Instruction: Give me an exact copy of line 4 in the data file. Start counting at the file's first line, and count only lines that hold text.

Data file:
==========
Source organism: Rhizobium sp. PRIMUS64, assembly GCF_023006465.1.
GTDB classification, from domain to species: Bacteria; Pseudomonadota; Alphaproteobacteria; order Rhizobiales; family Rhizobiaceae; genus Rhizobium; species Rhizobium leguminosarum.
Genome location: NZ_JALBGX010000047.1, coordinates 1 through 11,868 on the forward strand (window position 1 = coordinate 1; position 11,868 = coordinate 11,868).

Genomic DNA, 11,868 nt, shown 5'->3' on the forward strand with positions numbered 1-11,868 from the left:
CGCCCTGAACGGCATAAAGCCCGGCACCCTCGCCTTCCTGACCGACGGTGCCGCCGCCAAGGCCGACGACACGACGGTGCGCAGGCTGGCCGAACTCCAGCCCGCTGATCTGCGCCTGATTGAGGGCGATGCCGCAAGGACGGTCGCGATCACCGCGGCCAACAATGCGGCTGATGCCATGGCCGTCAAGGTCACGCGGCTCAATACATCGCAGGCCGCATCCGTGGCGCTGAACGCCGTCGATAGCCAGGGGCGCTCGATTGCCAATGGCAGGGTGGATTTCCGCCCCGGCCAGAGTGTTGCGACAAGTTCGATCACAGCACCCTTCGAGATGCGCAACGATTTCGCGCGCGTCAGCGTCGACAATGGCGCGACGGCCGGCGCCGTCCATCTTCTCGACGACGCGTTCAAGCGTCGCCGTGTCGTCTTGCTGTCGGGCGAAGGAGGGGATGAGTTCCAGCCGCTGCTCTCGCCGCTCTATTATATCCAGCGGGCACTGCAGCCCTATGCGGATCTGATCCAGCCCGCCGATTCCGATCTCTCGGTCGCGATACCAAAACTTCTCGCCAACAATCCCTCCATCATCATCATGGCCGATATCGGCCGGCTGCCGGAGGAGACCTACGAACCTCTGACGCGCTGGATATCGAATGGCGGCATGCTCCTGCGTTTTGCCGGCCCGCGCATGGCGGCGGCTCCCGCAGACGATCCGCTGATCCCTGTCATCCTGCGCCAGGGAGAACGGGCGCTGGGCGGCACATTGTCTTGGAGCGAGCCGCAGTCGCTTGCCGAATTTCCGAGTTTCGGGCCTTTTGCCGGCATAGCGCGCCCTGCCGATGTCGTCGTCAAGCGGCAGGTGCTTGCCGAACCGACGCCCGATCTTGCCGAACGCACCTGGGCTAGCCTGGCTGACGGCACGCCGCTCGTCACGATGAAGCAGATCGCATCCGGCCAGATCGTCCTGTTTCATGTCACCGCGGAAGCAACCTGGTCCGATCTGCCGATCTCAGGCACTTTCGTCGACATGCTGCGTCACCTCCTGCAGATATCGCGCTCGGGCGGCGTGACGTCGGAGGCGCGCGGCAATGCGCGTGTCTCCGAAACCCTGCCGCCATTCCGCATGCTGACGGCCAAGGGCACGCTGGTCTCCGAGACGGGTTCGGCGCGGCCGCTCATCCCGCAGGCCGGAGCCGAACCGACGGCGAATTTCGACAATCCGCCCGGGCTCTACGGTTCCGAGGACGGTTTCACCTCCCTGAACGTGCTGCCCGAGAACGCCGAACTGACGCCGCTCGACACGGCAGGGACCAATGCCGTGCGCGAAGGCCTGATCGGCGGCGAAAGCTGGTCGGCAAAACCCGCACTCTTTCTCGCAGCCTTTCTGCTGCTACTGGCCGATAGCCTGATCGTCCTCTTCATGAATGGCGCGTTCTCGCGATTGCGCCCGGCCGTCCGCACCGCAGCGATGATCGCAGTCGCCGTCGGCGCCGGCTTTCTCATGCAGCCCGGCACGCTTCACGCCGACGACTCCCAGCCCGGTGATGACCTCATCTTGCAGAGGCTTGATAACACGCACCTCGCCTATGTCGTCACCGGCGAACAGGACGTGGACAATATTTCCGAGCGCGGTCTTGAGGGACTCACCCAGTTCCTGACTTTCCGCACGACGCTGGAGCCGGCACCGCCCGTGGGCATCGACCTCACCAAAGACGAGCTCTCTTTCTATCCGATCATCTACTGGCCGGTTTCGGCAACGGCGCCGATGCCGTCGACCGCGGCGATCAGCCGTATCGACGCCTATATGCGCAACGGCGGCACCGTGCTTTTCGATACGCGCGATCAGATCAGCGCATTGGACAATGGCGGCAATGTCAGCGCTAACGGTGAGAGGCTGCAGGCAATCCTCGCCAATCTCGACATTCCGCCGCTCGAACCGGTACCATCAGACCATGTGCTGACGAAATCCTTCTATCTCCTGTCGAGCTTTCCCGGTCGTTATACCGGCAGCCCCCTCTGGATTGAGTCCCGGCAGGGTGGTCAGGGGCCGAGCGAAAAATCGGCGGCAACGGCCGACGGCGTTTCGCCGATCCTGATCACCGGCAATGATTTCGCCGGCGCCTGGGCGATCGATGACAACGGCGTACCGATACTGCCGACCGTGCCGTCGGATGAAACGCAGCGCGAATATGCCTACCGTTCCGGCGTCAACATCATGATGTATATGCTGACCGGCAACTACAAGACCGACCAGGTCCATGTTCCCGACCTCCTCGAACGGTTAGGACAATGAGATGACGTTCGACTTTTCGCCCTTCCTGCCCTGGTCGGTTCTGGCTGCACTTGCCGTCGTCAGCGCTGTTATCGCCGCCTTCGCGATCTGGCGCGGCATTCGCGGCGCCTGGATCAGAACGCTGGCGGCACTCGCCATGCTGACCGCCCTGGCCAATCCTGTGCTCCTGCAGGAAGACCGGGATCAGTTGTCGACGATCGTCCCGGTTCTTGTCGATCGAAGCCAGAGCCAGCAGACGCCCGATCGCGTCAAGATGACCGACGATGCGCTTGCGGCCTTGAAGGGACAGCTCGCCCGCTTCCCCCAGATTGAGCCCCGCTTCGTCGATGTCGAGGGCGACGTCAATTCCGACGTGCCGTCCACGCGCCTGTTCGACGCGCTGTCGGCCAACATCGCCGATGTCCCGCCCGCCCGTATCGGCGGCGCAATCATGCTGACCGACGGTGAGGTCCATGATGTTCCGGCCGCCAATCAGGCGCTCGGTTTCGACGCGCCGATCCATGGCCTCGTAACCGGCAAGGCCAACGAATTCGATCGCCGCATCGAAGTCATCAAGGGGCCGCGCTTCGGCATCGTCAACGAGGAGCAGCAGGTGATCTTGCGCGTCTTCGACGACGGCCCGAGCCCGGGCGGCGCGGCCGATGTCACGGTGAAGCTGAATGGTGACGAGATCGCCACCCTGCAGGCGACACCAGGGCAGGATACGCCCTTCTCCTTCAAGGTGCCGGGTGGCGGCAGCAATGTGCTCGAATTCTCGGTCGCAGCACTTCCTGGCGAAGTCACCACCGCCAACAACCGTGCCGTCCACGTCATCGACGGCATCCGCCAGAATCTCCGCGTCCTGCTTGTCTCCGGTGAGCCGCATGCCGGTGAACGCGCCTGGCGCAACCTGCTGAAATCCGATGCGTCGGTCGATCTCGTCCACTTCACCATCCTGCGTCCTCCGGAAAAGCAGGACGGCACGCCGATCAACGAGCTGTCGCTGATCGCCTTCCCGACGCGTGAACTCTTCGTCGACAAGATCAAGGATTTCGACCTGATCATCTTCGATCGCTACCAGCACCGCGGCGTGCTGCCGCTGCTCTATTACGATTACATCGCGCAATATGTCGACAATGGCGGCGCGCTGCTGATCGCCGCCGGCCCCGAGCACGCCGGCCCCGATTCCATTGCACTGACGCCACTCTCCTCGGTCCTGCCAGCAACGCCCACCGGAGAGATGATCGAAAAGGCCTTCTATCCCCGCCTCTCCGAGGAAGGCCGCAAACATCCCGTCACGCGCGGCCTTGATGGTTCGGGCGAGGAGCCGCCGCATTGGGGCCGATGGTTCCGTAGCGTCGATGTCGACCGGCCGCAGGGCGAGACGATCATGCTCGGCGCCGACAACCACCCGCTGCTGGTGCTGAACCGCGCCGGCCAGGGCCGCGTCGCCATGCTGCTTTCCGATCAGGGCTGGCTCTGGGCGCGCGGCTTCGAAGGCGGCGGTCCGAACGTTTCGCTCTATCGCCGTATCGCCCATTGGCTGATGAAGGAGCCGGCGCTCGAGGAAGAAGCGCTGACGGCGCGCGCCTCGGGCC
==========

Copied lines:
Genomic DNA, 11,868 nt, shown 5'->3' on the forward strand with positions numbered 1-11,868 from the left: